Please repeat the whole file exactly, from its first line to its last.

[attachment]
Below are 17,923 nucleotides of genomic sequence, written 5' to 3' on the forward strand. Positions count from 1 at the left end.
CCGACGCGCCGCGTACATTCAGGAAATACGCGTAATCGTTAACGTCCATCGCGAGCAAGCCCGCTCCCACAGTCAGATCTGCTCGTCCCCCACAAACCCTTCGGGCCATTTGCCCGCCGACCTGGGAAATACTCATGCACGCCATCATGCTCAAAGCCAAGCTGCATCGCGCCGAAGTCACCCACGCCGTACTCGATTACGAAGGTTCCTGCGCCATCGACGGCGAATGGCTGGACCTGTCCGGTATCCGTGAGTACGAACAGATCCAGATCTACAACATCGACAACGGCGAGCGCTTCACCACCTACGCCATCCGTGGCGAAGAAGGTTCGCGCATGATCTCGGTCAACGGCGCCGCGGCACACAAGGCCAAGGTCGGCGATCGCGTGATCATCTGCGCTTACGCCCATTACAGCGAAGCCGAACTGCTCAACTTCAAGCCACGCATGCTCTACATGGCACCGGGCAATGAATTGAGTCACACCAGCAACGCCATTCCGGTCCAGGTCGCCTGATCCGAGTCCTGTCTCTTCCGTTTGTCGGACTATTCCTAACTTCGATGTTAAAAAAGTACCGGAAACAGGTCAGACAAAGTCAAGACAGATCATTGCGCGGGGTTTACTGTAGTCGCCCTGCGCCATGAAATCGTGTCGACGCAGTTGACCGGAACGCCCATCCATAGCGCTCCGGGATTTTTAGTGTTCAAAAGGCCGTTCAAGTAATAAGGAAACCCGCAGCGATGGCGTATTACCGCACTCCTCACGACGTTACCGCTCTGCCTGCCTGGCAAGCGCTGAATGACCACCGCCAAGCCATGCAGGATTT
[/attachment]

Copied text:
Below are 17,923 nucleotides of genomic sequence, written 5' to 3' on the forward strand. Positions count from 1 at the left end.
CCGACGCGCCGCGTACATTCAGGAAATACGCGTAATCGTTAACGTCCATCGCGAGCAAGCCCGCTCCCACAGTCAGATCTGCTCGTCCCCCACAAACCCTTCGGGCCATTTGCCCGCCGACCTGGGAAATACTCATGCACGCCATCATGCTCAAAGCCAAGCTGCATCGCGCCGAAGTCACCCACGCCGTACTCGATTACGAAGGTTCCTGCGCCATCGACGGCGAATGGCTGGACCTGTCCGGTATCCGTGAGTACGAACAGATCCAGATCTACAACATCGACAACGGCGAGCGCTTCACCACCTACGCCATCCGTGGCGAAGAAGGTTCGCGCATGATCTCGGTCAACGGCGCCGCGGCACACAAGGCCAAGGTCGGCGATCGCGTGATCATCTGCGCTTACGCCCATTACAGCGAAGCCGAACTGCTCAACTTCAAGCCACGCATGCTCTACATGGCACCGGGCAATGAATTGAGTCACACCAGCAACGCCATTCCGGTCCAGGTCGCCTGATCCGAGTCCTGTCTCTTCCGTTTGTCGGACTATTCCTAACTTCGATGTTAAAAAAGTACCGGAAACAGGTCAGACAAAGTCAAGACAGATCATTGCGCGGGGTTTACTGTAGTCGCCCTGCGCCATGAAATCGTGTCGACGCAGTTGACCGGAACGCCCATCCATAGCGCTCCGGGATTTTTAGTGTTCAAAAGGCCGTTCAAGTAATAAGGAAACCCGCAGCGATGGCGTATTACCGCACTCCTCACGACGTTACCGCTCTGCCTGCCTGGCAAGCGCTGAATGACCACCGCCAAGCCATGCAGGATTT